Oh, Carolyn: I’m having some food issues with my son.
While I was nursing the baby, I could hear the other kids running around. It turns out they found the Easter candy I had bought for them and were eating it all! That’s silly and understandable, even if frustrating.
Then, this weekend, I noticed my 7-year-old son’s tongue was bright pink. I asked him what he had been eating. He walked away from me. I asked him again. He told me he wasn’t eating anything. I told him I could see his pink tongue and I knew he hadn’t had anything pink for lunch. He told me it was the pink chewable tablet from the dentist. Carolyn, we went to the dentist over a month ago! I told him I knew he wasn’t telling me the truth and it made me sad. I didn’t yell, but inside I’m panicking.
Then while cleaning up today, I found about 20 candy wrappers under his bed. Every night, even if the kids don’t eat any dinner, they get one small dark chocolate square to signal that the meal is over and so we don’t reward or punish eating certain foods over others. I really am working to build healthy food perspectives in this family. All the candy that I have stored was eaten and under his bed.
I’m panicking because he is old enough to know he is doing something wrong, and he is lying about it to my face.
I don’t want to home-school him (oh gawd, no!) but he has to be learning this kind of behavior somewhere. What happened to my positive influence? — Worried Mom
Ah, yes, those awful nameless Bad Kids at School (and their terrible parents) who turn our conscientiously raised angels into liars and thieves.
Kids lie, you lie, I lie, everybody lies, or just about. Why? Sometimes it’s selfish, and sometimes it’s because all but the youngest humans understand that, “I gagged a bit and discreetly spit it into my napkin,” is not a nice way to answer the question, “How do you like my quiche?”
Plus, kids like candy, duh, and they especially like commando raids on hidden holiday loot.
Combine the two and, yes, you’re having “some food issues” — the quantity is a flag — but they sound more like standard kid issues. What you describe hits the (pardon me) sweet spot, in that it’s an intersection of such major growing-up themes as limit-testing, parent-pleasing, pleasure-seeking and, the force that binds us all together, chocolate.
Your son is trying forbidden things not because he’s a bad kid or because you won’t home-school, but because he’s a kid, period. He wants to see what it’s like to make his own rules instead of deferring always to yours. (And good for him; it’s the ones who don’t who concern me.)
Yet for all his commando-raiding ways, he still wants to feel the light of your love on his face — so when he gets caught breaking your rules, he lies to cover his crimes, to preempt your displeasure and to keep your delight in him intact.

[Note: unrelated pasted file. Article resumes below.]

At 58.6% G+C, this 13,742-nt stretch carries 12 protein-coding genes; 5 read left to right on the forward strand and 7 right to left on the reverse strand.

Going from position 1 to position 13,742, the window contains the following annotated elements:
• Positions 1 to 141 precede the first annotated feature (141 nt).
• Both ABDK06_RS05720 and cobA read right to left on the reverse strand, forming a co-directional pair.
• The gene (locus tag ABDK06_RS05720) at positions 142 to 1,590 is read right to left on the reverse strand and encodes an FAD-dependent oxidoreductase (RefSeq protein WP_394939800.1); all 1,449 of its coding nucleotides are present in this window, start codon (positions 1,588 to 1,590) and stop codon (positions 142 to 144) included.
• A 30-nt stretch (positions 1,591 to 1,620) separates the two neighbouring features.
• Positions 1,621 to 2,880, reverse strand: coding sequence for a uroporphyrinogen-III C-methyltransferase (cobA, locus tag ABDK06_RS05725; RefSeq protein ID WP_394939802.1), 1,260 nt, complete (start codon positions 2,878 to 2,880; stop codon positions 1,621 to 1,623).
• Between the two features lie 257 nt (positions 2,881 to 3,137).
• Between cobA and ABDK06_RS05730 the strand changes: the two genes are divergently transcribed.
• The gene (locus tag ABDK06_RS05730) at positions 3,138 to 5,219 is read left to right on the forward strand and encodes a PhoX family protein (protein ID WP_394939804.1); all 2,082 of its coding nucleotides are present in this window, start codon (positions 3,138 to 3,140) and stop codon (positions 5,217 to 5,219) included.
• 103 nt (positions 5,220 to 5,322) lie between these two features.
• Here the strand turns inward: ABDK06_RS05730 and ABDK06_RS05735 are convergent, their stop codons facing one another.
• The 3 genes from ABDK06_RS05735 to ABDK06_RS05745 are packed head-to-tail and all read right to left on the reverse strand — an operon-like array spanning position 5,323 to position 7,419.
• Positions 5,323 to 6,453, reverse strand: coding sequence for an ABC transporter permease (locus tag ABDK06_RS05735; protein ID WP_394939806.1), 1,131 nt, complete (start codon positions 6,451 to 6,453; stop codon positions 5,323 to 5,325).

You sound quite earnest in your desire to raise him just so, which is admirable, but I swear they have radar for that. Plus, your hard work to mark a “right” path for him unwittingly hands him a map for whatever rebellion he wants to take on. Wanna differentiate from Mom? Hit her stash of the most carefully controlled substance in the house (that he’s aware of).
This answer is going to be long on context and short on advice, in part because the full answer is about child-rearing itself and fills countless volumes. In one column, I can only advise you toward a pragmatic start: Don’t fall into the good kids/bad kids (and mine of course are special!!!) trap, and understand that to stray is human; preach and practice the virtues of truth, meaning no “Say I’m not home” when annoying Auntie calls; keep expressing sadness when he lies and praise truth-telling generously, even when the truth is an ugly one.
And: Loosen up on the chocolate — practically and metaphorically. Decide which freedoms you’re willing to grant your kids, including when and to what degree, then cut your kids loose within those boundaries.
Some of those aforementioned volumes for you to consult: “Nurture Shock” by Po Bronson and Ashley Merryman has an eye-opening chapter on lying; “How to Talk So Kids Will Listen & Listen So Kids Will Talk,” by Adele Faber and Elaine Mazlish, and, “Parenting With Love and Logic,” by Foster Cline and Jim Fay, are both solid on granting kids age-appropriate freedom as a pathway to self-control.
Teaching your boy to make good choices — on his own, not just because you insist — is a childhood-long endeavor, and those wrappers are your notice that your approach has to grow as he does.